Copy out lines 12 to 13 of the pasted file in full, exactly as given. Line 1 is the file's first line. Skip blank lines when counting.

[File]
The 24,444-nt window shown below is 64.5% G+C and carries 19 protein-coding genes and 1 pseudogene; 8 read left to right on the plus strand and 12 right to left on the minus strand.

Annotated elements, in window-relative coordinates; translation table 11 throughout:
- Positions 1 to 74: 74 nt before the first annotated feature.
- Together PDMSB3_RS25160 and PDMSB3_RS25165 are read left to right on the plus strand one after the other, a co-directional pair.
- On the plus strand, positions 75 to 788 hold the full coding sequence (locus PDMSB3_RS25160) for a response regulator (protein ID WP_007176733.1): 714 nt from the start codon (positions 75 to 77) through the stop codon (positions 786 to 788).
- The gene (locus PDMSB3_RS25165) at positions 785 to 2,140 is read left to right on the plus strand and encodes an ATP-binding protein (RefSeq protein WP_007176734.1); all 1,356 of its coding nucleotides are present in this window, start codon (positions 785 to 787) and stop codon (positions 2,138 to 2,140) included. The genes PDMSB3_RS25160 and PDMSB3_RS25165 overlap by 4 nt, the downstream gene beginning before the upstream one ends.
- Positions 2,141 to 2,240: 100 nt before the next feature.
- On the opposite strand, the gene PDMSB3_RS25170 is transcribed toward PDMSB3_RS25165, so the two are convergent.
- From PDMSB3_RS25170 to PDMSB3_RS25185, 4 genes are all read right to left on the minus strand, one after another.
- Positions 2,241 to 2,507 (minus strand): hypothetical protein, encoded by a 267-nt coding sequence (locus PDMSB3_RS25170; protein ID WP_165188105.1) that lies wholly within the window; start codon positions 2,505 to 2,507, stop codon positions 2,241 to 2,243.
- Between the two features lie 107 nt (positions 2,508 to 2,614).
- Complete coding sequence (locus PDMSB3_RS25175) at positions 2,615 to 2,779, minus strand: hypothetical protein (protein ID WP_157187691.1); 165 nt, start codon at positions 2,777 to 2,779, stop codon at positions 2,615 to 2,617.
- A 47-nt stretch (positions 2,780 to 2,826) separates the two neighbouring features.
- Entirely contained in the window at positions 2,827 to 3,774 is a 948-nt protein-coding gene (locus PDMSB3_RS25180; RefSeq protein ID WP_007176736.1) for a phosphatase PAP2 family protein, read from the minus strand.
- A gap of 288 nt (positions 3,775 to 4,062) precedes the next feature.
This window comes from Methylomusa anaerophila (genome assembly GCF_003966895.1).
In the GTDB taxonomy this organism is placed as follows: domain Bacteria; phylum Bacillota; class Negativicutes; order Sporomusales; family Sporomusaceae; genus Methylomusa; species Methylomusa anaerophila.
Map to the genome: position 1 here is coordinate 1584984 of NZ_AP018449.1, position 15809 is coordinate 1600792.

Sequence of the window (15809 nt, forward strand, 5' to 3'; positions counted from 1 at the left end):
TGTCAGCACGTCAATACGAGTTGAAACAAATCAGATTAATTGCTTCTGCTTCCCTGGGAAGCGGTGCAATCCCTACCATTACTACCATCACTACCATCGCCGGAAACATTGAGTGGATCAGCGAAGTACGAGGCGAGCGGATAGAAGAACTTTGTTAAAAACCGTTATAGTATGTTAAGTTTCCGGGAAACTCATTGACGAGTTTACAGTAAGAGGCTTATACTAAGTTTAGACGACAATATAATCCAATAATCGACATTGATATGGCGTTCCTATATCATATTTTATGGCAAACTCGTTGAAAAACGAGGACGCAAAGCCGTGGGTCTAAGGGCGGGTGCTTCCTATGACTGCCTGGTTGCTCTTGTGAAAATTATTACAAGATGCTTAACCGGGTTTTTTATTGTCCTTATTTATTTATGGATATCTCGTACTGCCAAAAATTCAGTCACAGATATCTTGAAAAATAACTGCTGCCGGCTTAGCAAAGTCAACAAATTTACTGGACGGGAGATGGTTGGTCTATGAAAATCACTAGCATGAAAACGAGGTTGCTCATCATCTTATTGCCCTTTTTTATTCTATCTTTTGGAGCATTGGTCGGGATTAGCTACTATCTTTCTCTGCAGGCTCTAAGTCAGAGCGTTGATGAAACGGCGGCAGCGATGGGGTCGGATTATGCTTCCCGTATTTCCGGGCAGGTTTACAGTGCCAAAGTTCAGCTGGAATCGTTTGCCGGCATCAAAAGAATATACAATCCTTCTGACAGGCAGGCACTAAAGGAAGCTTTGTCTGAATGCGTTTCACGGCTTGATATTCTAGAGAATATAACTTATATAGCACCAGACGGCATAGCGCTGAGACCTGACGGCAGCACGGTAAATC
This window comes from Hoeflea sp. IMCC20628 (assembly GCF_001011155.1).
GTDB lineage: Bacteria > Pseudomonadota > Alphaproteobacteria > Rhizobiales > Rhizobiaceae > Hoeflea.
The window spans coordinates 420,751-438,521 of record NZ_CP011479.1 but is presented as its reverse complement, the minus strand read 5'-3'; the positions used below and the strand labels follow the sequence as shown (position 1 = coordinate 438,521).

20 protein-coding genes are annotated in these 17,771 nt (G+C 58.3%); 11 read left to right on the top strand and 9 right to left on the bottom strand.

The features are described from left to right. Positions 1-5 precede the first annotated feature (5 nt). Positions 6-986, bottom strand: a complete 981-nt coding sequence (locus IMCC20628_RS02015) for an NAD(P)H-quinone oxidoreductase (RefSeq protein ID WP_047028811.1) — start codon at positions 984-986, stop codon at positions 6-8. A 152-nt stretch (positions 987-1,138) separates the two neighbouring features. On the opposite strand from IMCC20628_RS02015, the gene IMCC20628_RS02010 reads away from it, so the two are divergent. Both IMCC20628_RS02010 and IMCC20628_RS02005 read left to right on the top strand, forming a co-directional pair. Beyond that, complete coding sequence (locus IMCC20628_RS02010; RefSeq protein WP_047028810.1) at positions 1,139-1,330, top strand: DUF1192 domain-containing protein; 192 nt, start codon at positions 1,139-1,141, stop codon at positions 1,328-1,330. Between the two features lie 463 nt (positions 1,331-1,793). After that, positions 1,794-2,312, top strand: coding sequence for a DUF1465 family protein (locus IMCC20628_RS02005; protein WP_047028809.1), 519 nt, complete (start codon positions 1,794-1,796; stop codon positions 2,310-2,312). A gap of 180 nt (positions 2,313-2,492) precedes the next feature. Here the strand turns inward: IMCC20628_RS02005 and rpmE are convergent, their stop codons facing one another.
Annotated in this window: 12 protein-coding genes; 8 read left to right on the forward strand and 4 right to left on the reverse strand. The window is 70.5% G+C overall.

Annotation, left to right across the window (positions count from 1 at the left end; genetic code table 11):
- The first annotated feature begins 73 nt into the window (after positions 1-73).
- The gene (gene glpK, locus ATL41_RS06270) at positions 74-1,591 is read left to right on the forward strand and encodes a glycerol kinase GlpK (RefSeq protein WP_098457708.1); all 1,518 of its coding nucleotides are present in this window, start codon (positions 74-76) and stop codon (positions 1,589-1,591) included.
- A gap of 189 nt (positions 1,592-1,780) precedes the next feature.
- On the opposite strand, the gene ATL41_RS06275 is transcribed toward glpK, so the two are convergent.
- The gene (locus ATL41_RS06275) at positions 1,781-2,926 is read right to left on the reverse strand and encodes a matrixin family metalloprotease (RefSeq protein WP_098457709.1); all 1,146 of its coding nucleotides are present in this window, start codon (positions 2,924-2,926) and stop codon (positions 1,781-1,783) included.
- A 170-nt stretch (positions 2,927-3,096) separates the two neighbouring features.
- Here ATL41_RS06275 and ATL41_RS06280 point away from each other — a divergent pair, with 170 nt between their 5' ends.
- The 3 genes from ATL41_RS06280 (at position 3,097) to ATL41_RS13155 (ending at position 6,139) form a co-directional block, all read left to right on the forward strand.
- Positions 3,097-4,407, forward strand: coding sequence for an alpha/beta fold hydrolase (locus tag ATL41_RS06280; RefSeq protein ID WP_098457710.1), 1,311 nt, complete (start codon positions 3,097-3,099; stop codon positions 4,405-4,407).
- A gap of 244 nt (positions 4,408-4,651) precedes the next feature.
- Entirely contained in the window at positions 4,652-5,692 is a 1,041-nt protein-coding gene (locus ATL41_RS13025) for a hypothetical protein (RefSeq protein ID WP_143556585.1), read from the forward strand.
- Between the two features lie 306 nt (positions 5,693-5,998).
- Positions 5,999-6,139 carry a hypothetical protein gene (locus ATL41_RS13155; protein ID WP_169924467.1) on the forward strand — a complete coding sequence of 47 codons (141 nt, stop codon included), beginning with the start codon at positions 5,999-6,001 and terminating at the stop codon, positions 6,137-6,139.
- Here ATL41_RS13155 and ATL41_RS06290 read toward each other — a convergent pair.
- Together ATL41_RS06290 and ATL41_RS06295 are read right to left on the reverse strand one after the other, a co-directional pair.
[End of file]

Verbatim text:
- Complete coding sequence (locus PDMSB3_RS25175) at positions 2,615 to 2,779, minus strand: hypothetical protein (protein ID WP_157187691.1); 165 nt, start codon at positions 2,777 to 2,779, stop codon at positions 2,615 to 2,617.
- A 47-nt stretch (positions 2,780 to 2,826) separates the two neighbouring features.